Emily Newsom

As Development Director, Emily oversees all of Brightflock's development projects. Prior to co-launching Brightflock in 2008, Emily developed enterprise Java systems for the biotechnology industry. Emily is an avid proponent of open source software (but without the beard!) and has contributed to a number of OSS projects including Firefox, Ubuntu, WordPress and Drupal. Emily holds an honors BSc in Computer Science from the University of Victoria.

My personal site can be found here

Emily Newsom's blog »

We recently took on the task of optimizing a high traffic Drupal 6 site that sees more than 7000 unique visitors per day.

Now, Drupal isn't often praised for it's performance, but there are such a wealth of modules available that can really make it into a very slick system. I'm not going to focus on everything needed for Drupal optimization, but I will discuss, on a high level, how we were able to achieve the largest performance gains.

The site in question had the default Drupal 6 performance settings all enabled and setup correctly. The database, MySQL, was being hammered and could not keep up with the request volumes. Almost all of the traffic was from anonymous users.

The first step was to install Boost. Boost is a great little "drop in" static caching module that will serve static html from the filesystem (via Apache rewrite rules), avoiding Drupal altogether. It's a snap to setup and works like a charm. One word of warning, however, to anyone considering Boost for a Drupal 7 site--The D7 module is still in development at the time of this post and really lacks in its ability to flush individual nodes.

Once Boost was installed, we saw a large load reduction, however, the database, MySQL, was still unable to keep up with many of the dynamic search requests that couldn't be static cached. This particular site's schema was built to hold all of its data in CCK fields, and as a result had many fragmented content_type_xyz and content_field_xyz_abc tables that often needed to be queried all together. Using CCK to hold non-Drupal data is a great way to utilize all of the UI that Drupal offers to maintain data. However, the problem with this approach is that CCK is user-defined--it has to be flexible enough to hold anything, and when something is flexible, it tends not to be performant.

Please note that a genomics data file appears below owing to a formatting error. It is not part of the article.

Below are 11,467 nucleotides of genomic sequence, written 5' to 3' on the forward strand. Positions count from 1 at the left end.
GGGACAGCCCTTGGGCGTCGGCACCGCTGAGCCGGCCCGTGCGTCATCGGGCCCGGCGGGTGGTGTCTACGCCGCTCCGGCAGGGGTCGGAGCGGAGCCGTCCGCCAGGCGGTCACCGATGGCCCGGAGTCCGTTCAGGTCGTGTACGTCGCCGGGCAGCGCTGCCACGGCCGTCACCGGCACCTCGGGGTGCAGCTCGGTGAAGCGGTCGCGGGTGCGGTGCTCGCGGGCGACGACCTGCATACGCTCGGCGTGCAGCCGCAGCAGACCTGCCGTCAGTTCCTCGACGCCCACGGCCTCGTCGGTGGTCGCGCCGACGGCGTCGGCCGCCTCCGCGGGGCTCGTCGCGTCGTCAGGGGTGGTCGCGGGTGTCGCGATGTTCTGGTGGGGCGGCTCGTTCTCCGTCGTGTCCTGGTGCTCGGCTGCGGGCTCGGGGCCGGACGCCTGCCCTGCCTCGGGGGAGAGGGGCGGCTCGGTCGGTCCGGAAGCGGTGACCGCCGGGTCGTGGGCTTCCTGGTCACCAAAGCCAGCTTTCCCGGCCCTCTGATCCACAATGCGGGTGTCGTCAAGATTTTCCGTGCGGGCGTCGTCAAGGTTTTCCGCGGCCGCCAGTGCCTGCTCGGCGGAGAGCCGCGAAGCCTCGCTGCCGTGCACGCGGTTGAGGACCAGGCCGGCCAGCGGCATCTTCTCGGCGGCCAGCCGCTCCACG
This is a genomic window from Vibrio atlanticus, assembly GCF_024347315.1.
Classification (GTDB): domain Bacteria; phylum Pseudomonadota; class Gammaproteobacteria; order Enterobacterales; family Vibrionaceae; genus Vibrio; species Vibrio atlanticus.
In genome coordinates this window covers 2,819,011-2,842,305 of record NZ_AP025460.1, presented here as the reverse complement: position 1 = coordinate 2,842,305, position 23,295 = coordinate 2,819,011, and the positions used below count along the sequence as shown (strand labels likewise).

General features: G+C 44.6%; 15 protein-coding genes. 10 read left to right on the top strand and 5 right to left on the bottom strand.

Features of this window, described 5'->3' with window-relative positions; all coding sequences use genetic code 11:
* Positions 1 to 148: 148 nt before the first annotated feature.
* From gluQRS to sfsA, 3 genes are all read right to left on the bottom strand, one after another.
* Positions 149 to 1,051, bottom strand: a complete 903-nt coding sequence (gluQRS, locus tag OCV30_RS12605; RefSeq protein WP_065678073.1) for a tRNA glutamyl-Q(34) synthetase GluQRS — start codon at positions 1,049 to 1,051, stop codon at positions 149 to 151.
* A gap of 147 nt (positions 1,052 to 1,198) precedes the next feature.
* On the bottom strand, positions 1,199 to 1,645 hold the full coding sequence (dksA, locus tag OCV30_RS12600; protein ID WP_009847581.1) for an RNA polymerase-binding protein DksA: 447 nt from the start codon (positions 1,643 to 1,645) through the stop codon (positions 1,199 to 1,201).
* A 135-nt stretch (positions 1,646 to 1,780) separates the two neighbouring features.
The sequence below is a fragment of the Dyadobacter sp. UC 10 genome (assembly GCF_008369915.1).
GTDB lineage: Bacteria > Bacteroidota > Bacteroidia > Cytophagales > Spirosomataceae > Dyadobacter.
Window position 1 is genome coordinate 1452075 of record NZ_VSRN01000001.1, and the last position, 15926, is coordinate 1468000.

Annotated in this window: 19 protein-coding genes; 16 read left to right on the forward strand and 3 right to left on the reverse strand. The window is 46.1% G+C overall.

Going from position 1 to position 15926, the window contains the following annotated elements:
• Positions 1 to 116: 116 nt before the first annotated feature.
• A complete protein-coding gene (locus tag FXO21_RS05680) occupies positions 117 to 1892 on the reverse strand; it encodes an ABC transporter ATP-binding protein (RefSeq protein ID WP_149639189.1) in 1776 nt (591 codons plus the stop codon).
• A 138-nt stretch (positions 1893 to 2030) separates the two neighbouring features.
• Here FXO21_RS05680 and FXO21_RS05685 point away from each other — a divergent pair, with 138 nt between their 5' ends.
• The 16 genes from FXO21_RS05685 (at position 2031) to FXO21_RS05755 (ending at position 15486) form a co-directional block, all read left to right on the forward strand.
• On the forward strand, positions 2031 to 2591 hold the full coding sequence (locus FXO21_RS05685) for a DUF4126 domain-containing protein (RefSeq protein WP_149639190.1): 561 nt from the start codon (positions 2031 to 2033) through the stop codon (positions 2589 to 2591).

The second step was to create a denormalized query table that duplicated all of the data in the CCK fields. The site had approx. 200,000 nodes, where each node had approx. 30 CCK fields and several of the CCK fields were 1-to-many. So once all the CCK fields were joined together, we were dealing with a multi-million row table--no wonder the queries against these fields were slow. Because we're dealing with a multi-million row table, it's going to take a while to create. It was acceptable to have the search queries be slightly stale, so we decided to create the massive table in a regularly-run background cron process to limit any need to keep the table up-to-date on the fly. Once the denormalized CCK query table was created, the last step was to point all of the search requests against it. Like a lot of Drupal sites, this site was using Views to perform its searches. Using hook_view_pre_execute($view), we were able to rewrite the query to run against our new denormalized table (Check out $view->build_info , $view->build_info, $view->build_info to do this--maybe this will be another post in the future!). After rewriting the views to query our new table, the load on the server was dramatically reduced.

These two steps essentially eliminated the load that we were seeing at the start of this process: Boost + Denormalized CCK search table. The server for this site is now more idle than not and it continues to serve the same volume than it did before, with no change to the user or admin experience--the kind of performance solution I like!